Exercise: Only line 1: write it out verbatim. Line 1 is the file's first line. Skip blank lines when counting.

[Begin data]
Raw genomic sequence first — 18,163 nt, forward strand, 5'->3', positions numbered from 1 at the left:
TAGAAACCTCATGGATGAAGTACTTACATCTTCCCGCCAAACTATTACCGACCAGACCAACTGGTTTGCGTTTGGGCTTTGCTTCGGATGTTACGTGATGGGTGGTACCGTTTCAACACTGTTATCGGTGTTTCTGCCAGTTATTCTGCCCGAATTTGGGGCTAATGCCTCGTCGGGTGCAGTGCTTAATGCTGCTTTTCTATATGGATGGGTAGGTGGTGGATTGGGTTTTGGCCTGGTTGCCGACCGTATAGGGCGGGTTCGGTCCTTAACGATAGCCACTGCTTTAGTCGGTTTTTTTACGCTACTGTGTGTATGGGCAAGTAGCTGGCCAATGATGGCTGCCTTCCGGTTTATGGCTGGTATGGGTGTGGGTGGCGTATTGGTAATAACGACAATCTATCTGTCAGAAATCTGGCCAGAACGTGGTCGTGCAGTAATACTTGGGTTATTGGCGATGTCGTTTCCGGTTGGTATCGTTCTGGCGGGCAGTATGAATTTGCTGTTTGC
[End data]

Raw genomic sequence first — 18,163 nt, forward strand, 5'->3', positions numbered from 1 at the left: